The peak oil vs. globalization smackdown

High oil prices equals higher shipping costs equals no more "free" trade.


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Andrew Leonard
February 1, 2006 4:05AM (UTC)

Whenever my 11-year-old daughter hears someone complain about high gasoline prices, she launches into one of her favorite soapboxes: "High oil prices are good," she says. "They encourage people to walk and bike."

Yes! The price mechanism at work, also sure to encourage more investment in renewable energy technologies. Nothing makes the world go round like the price of oil, as it is easy to tell from every sudden stock market swing when someone stubs a toe in the Mideast. But try this stat on for size: Shipping costs from Hong Kong to the East Coast of the United States have almost doubled since 2000.

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"On average," reports the investment bank CIBC World Markets, "a one percent increase in fuel prices leads to a 0.4 percent increase in total freight rates." In terms of a potential impact on world trade, say the authors of the report, Jeffrey Rubin and Benjamin Tal, "the $30 per barrel increase in crude prices since late 2003 is equivalent to an average tariff increase of 5 percentage points -- more than doubling the current average world tariff rate of 4.5 percent."

And what if oil hit a hundred dollars a barrel? That "would be tantamount to an almost tripling of current tariff rates and a de facto elimination of the entire cumulative tariff reduction of the past 45 years."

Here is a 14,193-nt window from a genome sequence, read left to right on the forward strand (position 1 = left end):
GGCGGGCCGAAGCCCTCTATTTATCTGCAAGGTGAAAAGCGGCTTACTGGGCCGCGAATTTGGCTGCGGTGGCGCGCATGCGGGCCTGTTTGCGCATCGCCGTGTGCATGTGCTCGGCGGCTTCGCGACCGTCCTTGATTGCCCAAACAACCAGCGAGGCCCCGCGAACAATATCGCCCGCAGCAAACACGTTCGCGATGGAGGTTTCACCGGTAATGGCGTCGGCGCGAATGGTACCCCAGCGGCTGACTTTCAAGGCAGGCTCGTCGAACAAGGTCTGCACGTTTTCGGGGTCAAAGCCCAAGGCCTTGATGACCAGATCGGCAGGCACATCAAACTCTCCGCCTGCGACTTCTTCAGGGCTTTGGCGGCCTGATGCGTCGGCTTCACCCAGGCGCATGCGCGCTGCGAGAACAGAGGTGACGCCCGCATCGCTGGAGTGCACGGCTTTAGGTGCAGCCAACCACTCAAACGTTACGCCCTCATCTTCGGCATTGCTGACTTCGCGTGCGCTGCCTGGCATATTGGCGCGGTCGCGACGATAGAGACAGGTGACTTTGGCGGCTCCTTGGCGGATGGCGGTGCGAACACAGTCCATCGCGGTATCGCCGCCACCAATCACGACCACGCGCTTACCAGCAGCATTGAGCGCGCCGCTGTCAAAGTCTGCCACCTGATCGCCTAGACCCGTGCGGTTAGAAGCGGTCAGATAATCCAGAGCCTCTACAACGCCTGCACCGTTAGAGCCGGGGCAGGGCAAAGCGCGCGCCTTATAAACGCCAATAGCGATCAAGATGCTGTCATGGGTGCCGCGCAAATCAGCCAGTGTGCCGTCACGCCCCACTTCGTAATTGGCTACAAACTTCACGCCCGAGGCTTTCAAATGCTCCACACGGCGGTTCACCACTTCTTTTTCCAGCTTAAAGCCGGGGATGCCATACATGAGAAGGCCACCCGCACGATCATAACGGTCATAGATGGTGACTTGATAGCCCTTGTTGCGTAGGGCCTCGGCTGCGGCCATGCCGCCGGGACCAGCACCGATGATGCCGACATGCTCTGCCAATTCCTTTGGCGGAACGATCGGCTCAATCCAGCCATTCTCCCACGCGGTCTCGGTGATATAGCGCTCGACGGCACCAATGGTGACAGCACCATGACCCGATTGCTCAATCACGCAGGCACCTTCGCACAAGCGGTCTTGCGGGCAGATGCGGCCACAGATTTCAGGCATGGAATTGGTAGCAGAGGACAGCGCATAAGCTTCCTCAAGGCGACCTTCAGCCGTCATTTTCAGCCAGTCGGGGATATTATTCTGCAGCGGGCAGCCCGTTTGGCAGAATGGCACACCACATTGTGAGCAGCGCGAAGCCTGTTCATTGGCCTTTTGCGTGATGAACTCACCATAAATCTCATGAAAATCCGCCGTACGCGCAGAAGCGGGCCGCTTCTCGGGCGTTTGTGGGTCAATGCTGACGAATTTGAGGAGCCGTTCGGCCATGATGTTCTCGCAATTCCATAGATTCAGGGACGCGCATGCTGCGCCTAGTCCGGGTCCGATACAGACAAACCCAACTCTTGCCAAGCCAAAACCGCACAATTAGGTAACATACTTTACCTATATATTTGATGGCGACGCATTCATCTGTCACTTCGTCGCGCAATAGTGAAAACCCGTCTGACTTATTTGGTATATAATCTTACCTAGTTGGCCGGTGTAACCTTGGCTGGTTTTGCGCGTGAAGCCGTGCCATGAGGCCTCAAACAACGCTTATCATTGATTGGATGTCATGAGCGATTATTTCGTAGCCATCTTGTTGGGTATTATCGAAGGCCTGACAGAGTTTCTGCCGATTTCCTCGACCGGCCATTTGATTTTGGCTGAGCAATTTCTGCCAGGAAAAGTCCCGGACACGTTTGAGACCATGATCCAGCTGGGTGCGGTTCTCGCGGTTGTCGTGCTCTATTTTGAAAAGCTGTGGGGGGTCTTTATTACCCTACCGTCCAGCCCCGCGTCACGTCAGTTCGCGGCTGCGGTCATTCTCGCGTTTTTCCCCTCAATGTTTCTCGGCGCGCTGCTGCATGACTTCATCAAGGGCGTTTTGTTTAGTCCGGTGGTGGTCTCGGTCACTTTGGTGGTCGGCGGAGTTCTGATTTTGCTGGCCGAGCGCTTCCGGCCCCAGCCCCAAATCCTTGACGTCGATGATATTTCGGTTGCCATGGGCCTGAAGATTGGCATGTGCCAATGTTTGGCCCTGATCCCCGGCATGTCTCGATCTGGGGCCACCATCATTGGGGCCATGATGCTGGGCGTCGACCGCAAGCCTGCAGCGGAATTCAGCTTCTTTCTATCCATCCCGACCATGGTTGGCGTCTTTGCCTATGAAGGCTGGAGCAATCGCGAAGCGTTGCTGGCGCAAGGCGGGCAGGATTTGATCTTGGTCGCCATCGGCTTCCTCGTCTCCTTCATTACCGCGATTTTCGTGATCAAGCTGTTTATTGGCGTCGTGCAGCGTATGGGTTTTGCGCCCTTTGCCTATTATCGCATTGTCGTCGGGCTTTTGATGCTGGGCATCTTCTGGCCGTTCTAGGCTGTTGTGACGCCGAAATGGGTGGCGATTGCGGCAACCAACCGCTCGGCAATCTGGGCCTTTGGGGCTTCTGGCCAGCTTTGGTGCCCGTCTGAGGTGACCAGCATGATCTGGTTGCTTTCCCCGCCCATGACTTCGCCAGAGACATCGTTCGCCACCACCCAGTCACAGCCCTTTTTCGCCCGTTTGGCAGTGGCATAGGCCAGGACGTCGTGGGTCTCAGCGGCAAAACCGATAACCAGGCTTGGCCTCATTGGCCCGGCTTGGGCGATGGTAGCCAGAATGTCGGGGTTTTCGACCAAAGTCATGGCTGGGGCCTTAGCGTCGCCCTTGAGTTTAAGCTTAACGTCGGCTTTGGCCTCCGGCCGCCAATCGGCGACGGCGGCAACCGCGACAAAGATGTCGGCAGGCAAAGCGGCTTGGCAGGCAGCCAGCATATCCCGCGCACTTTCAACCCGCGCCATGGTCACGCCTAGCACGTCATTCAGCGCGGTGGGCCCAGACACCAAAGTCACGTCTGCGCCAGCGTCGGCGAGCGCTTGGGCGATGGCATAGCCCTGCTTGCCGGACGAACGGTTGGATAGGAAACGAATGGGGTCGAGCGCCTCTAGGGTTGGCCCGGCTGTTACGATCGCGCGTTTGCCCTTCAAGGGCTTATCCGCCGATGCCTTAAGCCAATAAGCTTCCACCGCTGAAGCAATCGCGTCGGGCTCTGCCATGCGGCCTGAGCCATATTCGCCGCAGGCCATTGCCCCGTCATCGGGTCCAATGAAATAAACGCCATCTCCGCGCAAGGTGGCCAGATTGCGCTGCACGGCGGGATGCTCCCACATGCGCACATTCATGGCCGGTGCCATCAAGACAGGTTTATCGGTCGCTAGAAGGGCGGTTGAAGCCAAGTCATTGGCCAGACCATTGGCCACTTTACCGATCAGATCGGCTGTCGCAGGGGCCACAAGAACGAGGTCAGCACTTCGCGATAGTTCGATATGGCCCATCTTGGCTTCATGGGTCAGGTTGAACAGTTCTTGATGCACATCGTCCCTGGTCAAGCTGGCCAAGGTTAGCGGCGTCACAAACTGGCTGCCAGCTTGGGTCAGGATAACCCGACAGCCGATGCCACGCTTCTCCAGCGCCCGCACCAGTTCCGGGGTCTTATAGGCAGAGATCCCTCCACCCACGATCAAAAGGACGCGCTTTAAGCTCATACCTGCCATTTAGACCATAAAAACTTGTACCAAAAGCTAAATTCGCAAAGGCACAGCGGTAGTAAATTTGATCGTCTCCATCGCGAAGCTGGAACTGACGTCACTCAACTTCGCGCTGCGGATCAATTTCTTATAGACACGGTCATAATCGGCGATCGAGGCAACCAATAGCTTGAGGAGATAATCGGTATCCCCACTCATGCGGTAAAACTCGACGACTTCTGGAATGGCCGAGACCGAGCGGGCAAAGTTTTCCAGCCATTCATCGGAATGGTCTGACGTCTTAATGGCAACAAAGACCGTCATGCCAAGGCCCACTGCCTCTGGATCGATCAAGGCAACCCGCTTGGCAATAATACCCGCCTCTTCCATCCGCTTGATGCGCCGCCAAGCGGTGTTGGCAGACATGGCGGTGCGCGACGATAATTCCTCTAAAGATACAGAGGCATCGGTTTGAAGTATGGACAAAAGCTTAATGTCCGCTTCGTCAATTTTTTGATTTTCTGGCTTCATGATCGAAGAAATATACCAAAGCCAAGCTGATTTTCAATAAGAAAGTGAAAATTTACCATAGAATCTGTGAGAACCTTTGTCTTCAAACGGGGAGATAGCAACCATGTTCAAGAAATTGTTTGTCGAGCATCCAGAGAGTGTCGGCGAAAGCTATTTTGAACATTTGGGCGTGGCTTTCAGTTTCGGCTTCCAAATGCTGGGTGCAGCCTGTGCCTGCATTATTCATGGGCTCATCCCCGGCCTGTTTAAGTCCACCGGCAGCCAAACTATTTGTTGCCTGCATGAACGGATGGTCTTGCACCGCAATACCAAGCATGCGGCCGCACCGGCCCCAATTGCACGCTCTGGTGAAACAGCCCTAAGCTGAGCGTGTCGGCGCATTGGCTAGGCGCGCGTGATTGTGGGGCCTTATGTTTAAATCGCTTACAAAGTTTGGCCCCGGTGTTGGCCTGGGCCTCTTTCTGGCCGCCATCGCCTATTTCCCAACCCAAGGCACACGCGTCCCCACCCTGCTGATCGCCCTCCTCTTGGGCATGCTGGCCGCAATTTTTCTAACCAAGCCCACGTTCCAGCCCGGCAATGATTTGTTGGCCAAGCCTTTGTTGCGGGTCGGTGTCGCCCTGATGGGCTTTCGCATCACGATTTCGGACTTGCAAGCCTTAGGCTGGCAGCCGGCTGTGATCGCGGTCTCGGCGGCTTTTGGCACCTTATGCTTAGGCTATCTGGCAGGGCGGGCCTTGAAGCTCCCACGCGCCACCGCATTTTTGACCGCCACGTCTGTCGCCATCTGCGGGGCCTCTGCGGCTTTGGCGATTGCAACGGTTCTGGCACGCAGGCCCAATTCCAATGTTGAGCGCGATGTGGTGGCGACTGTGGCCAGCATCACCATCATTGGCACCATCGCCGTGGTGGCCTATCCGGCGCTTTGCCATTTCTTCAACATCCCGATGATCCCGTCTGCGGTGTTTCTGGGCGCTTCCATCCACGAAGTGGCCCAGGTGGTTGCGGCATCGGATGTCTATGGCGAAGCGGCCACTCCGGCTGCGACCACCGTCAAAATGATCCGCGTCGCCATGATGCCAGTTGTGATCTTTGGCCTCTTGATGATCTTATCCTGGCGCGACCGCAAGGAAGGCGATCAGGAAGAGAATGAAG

Tariff reductions = "trade liberalization." Globalization, meet your nemesis: peak oil. As supplies of cheap oil get tight, long-standing global economic trends could be poised for upheaval.

The relationship between cheap transportation costs and growing world trade is complex, and some economists have argued that it is less important than others. But as oil prices rise and the cost of container shipping and air freight surge with it, one is hard-pressed to see how that cannot have a serious impact on global trade.

The implications could be dramatic. One reason Mexico hasn't seen the economic gains that advocates of NAFTA hoped for is that China undercut it. But what happens if trucking plastic chairs from Mexico suddenly becomes cheaper than the slow boat from Shanghai? Eighty-five percent of Wal-Mart's suppliers are in China -- what happens to its margins if transportation costs keep going up?

The logic of globalization mandates that the world is becoming a smaller place, but if energy costs reverse that, the Far East might start living up to its nickname, once again.

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Andrew Leonard

Andrew Leonard is a staff writer at Salon. On Twitter, @koxinga21.

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